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A variable frequency drive (VFD) is a type of controller that can vary the frequency and voltage used by an electric motor. In HVAC systems, these drives can be used to increase efficiency and improve overall performance resulting in cost savings and rebates. You might also be familiar with some of the other names for VFDs including:

  • AC drive
  • Adjustable frequency/speed drive (AFD/ASD)
  • Inverter drive
  • Microdrive
  • Variable speed drive (VSD)

Due to hardware and software advancements, the cost and size of VFDs have been reduced and they serve a purposeful role in electrical energy production and consumption. Since industrial electric motors account for a huge portion of the globe’s electrical energy, making these systems as efficient as possible is a no-brainer, here’s why…

Most HVAC systems in buildings are set to be on and usually at full with dampeners and valves used to then restrict flow when needed. Think of this sequence as driving full speed in your vehicle and using the brakes as a means of control. A more effective approach would be to vary your speed (lowering and increasing), relying on the brakes only when needed. This comparison is apt because, in the first scenario, it’s clearly an ineffective means of speed control that uses more energy than needed (which costs more). The driver in this case would also be putting undue wear on their vehicle’s motor and brakes, shortening their lifespan and requiring quicker replacement — again, more expensive.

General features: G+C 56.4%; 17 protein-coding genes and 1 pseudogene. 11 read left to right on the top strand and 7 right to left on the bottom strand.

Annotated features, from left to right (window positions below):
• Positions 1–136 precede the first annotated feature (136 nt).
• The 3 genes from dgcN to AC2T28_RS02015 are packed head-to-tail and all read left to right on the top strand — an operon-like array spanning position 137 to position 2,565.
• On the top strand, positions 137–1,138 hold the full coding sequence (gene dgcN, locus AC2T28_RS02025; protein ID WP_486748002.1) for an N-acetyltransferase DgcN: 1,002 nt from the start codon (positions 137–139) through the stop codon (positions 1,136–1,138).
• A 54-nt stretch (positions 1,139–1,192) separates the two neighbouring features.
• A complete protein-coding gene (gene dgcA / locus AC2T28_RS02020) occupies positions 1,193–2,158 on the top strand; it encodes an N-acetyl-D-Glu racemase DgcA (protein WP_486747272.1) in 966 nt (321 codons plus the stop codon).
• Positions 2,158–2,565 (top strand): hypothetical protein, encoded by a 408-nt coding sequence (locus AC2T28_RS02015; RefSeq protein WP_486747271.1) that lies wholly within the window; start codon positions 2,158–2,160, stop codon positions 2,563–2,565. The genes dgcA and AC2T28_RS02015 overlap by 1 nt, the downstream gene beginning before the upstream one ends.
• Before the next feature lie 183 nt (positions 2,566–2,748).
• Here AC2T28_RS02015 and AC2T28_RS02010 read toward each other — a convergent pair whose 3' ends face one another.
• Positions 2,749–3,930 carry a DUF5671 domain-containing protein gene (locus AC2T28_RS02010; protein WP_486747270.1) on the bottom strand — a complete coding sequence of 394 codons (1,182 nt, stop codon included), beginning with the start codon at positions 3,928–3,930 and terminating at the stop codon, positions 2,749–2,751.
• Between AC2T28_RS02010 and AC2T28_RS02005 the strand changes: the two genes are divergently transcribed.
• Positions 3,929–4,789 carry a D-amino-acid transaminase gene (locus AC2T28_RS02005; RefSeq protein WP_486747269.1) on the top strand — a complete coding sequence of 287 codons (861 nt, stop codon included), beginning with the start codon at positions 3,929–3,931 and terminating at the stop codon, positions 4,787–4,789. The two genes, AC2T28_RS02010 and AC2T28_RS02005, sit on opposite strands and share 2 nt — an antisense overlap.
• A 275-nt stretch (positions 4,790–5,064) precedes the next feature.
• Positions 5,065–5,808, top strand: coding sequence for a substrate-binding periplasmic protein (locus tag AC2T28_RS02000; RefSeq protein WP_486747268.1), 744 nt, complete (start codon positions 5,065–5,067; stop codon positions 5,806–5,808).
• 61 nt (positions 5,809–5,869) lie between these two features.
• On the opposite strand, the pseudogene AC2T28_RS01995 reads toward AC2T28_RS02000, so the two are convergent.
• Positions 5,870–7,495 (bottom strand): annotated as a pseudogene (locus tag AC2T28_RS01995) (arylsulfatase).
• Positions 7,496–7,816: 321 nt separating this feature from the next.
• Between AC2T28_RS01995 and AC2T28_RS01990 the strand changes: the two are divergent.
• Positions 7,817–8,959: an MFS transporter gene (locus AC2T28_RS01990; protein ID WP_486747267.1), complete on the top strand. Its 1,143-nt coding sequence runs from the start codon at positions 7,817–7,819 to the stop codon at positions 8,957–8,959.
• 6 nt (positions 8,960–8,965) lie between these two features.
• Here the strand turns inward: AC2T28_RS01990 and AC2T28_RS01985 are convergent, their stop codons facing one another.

Of course, few people choose to drive like this, and those that do, do so at a much greater cost. So why should buildings’ HVAC systems replicate that inefficient way of doing things? Installing VFDs in boilers, cooling towers, and air supply applications adapt the building’s HVAC systems to save energy while actually improving performance. In a time where buildings should be more sustainably geared and effective with energy, variable frequency drives simply make sense. Alliance Engineering recommends doing a performance study to gauge the potential for your building and where VFDs could help optimize its HVAC systems.

Beyond the variable frequency and voltage control aspects, VFDs come with myriad other benefits. We’ll be exploring these benefits in the following posts for this series. Suffice it to say, the overarching reasons and results that should make you consider VFD installations in your building’s HVAC systems boil down to the following:

  1. Increased efficiency and cost savings
  2. Reduced maintenance and longer equipment life
  3. Public incentives and utility programs

Contact Alliance today to discuss how you can save money by improving the efficiency of your HVAC systems. Our solutions incorporate all available technologies to ensure an energy efficient building with optimal performance. We’ll provide you with options based upon the most effective energy reduction solutions available, including any applicable incentives!

Please click here to read Part 2: http://www.allianceengineering.ca/industry/the-benefits-of-variable-frequency-drives-in-hvac/